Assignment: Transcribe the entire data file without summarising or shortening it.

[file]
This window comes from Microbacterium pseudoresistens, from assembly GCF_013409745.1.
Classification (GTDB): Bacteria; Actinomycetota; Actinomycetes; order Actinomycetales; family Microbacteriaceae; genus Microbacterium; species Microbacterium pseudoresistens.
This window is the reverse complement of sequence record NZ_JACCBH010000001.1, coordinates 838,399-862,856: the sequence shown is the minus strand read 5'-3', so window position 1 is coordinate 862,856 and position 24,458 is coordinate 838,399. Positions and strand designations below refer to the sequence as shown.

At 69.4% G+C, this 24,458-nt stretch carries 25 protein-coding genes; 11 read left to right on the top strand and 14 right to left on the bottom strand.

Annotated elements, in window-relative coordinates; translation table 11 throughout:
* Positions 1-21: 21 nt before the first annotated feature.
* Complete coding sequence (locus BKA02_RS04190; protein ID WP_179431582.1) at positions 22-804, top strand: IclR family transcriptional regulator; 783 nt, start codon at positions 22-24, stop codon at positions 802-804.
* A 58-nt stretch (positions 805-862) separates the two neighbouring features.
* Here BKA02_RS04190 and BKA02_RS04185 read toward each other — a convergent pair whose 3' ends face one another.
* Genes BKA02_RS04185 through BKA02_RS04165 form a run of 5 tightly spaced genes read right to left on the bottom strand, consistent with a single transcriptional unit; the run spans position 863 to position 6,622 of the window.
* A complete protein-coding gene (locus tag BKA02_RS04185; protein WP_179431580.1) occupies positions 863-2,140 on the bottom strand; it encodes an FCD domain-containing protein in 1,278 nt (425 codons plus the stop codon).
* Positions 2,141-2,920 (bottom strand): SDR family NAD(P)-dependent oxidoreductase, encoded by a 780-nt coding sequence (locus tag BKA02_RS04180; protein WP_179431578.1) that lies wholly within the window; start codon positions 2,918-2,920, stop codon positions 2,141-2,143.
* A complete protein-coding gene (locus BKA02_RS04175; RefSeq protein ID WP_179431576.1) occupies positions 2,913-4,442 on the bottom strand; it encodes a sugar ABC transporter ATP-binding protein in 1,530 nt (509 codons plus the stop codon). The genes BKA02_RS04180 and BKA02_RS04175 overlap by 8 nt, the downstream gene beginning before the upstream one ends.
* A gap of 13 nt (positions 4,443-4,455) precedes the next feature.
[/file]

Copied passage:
This window comes from Microbacterium pseudoresistens, from assembly GCF_013409745.1.
Classification (GTDB): Bacteria; Actinomycetota; Actinomycetes; order Actinomycetales; family Microbacteriaceae; genus Microbacterium; species Microbacterium pseudoresistens.
This window is the reverse complement of sequence record NZ_JACCBH010000001.1, coordinates 838,399-862,856: the sequence shown is the minus strand read 5'-3', so window position 1 is coordinate 862,856 and position 24,458 is coordinate 838,399. Positions and strand designations below refer to the sequence as shown.

At 69.4% G+C, this 24,458-nt stretch carries 25 protein-coding genes; 11 read left to right on the top strand and 14 right to left on the bottom strand.

Annotated elements, in window-relative coordinates; translation table 11 throughout:
* Positions 1-21: 21 nt before the first annotated feature.
* Complete coding sequence (locus BKA02_RS04190; protein ID WP_179431582.1) at positions 22-804, top strand: IclR family transcriptional regulator; 783 nt, start codon at positions 22-24, stop codon at positions 802-804.
* A 58-nt stretch (positions 805-862) separates the two neighbouring features.
* Here BKA02_RS04190 and BKA02_RS04185 read toward each other — a convergent pair whose 3' ends face one another.
* Genes BKA02_RS04185 through BKA02_RS04165 form a run of 5 tightly spaced genes read right to left on the bottom strand, consistent with a single transcriptional unit; the run spans position 863 to position 6,622 of the window.
* A complete protein-coding gene (locus tag BKA02_RS04185; protein WP_179431580.1) occupies positions 863-2,140 on the bottom strand; it encodes an FCD domain-containing protein in 1,278 nt (425 codons plus the stop codon).
* Positions 2,141-2,920 (bottom strand): SDR family NAD(P)-dependent oxidoreductase, encoded by a 780-nt coding sequence (locus tag BKA02_RS04180; protein WP_179431578.1) that lies wholly within the window; start codon positions 2,918-2,920, stop codon positions 2,141-2,143.
* A complete protein-coding gene (locus BKA02_RS04175; RefSeq protein ID WP_179431576.1) occupies positions 2,913-4,442 on the bottom strand; it encodes a sugar ABC transporter ATP-binding protein in 1,530 nt (509 codons plus the stop codon). The genes BKA02_RS04180 and BKA02_RS04175 overlap by 8 nt, the downstream gene beginning before the upstream one ends.
* A gap of 13 nt (positions 4,443-4,455) precedes the next feature.